Never deny yourself the time you need to recharge, reflect, and refocus. #Repost from @clairelondonmusic with @repostapp #TheArtistsWay 

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1000 percent correct. Withdrawal is necessary. Sometimes it’s difficult to explain how essential this is for me in my life to others, but I have learned never to deny myself the time I need to recharge, reflect, and re-energize. #TheArtistsWay #creativityneedssolitude

Never deny yourself the time you need to recharge, reflect, and refocus. #Repost from @clairelondonmusic with @repostapp #TheArtistsWay —- 1000 percent correct. Withdrawal is necessary. Sometimes it’s difficult to explain how essential this is for me in my life to others, but I have learned never to deny myself the time I need to recharge, reflect, and re-energize. #TheArtistsWay #creativityneedssolitude

smartgirlsattheparty
npr:

Musical training doesn’t just improve your ear for music, it also helps your ear for speech. That’s the takeaway from an unusual new study published in The Journal of Neuroscience. Researchers found that kids who took music lessons for two years didn’t just get better at playing the trombone or violin. They found that playing music also helped kids’ brains process language.
This Is Your Brain. This Is Your Brain On Music
Photo credit: Annie Tritt for NPR

npr:

Musical training doesn’t just improve your ear for music, it also helps your ear for speech. That’s the takeaway from an unusual new study published in The Journal of Neuroscience. Researchers found that kids who took music lessons for two years didn’t just get better at playing the trombone or violin. They found that playing music also helped kids’ brains process language.

This Is Your Brain. This Is Your Brain On Music

Photo credit: Annie Tritt for NPR

As a person who once struggled with depression, and came out the other side, I became determined to put something out into the world that could really help others, and developed the idea for an arts & wellness-focused community, Art is Armor, back in 2011, something that I am continuing to grow today. I believe strongly in the power and importance of creative self-expression, connection, compassion, and continued communication about mental health, and I am not just someone jumping on the bandwagon because of the recent suicide of Robin Williams. I resent those who intimate otherwise. This has been a focus of mine for a long time, and I continue to be passionate about the de-stigmatization of depression, as well as cultivating a community of compassion and expression. Yes, sometimes it takes a tragedy related to a celebrity or public figure to bring attention to an issue often dismissed and/or misunderstood, but nonetheless, we should be thankful that people are talking about it at all, no matter how the dialogue has been opened. This is serious stuff that needs to be discussed, and empathy is what is needed here, not judgment. Perhaps the recent events will make people more likely to pay attention to the importance of learning and understanding more about issues surrounding mental health. Perhaps if I share that I struggled with depression, I can help someone else who feels ashamed or scared or alone. And that’s what I care about.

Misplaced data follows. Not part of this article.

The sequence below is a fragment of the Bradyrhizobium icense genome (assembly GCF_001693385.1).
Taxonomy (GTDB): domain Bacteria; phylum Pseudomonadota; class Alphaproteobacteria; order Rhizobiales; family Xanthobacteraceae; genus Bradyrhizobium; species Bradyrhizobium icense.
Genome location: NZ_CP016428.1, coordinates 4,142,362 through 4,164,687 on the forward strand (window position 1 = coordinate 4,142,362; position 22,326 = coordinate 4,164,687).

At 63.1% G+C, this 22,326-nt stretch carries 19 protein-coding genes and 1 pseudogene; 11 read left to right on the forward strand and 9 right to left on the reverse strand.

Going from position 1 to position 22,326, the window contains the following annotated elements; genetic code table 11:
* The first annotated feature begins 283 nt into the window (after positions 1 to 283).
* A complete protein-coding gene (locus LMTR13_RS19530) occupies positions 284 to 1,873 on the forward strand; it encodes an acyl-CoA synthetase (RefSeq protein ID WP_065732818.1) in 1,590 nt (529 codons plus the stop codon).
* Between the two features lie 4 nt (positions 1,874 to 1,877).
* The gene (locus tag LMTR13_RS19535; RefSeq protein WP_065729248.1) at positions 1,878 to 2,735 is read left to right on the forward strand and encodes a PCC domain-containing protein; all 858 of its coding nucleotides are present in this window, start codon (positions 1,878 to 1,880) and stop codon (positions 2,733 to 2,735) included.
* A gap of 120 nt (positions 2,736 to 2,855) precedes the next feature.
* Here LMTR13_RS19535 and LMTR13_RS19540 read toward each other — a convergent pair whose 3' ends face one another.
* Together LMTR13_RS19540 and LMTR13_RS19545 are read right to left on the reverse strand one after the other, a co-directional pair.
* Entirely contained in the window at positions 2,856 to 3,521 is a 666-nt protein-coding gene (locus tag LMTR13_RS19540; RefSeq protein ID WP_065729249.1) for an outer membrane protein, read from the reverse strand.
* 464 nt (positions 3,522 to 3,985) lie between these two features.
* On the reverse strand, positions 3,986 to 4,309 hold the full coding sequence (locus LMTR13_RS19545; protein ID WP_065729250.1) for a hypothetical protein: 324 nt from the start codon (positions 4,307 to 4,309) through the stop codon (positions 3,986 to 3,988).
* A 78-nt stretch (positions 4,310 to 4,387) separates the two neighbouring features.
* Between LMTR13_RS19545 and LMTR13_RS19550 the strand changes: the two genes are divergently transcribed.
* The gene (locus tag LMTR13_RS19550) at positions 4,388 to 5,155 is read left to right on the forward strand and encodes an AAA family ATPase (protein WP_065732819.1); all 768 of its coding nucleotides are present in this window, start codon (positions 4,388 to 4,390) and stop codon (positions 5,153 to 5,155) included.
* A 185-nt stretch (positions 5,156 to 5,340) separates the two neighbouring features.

Thanks,

Claire London

A tragic loss, a stark reminder.

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Absolutely devastated by the tragic loss of one of the greatest Art Warriors of our time. And reminded, yet again, of the vital need for continued dialogue and compassion regarding the complex, often misunderstood, often stigmatized, disease of depression. Make no mistake, depression is very, very real, and not a word to be thrown around casually. There are people all around you suffering greatly, and often in silence, for fear of judgment and/or being misunderstood, and I urge all of us to practice compassion with each other, as well as with ourselves.

No one is immune to pain.  

For those who may not understand how such an extraordinarily talented, funny, and warm human being could take their own life, I believe David Foster Wallace summed it up best, and Id like to share his quote with you below.    

“The so-called ‘psychotically depressed’ person who tries to kill him/herself doesn’t do so out of quote ‘hopelessness’ or any abstract conviction that life’s assets and debits do not square. And surely not because death seems suddenly appealing. The person in whom Its invisible agony reaches a certain unendurable level will kill him/herself the same way a trapped person will eventually jump from the window of a burning high-rise. Make no mistake about people who leap from burning windows. Their terror of falling from a great height is still just as great as it would be for you or me standing speculatively at the same window just checking out the view; i.e. the fear of falling remains a constant. The variable here is the other terror, the fire’s flames: when the flames get close enough, falling to death becomes the slightly less terrible of two terrors. It’s not desiring the fall; it’s terror of the flames. And yet nobody down on the sidewalk, looking up and yelling ‘Don’t!’ and ‘Hang on!’, can understand the jump. Not really. You’d have to have personally been trapped and felt flames to really understand a terror way beyond falling.” - David Foster Wallace

We’ll miss you, Robin.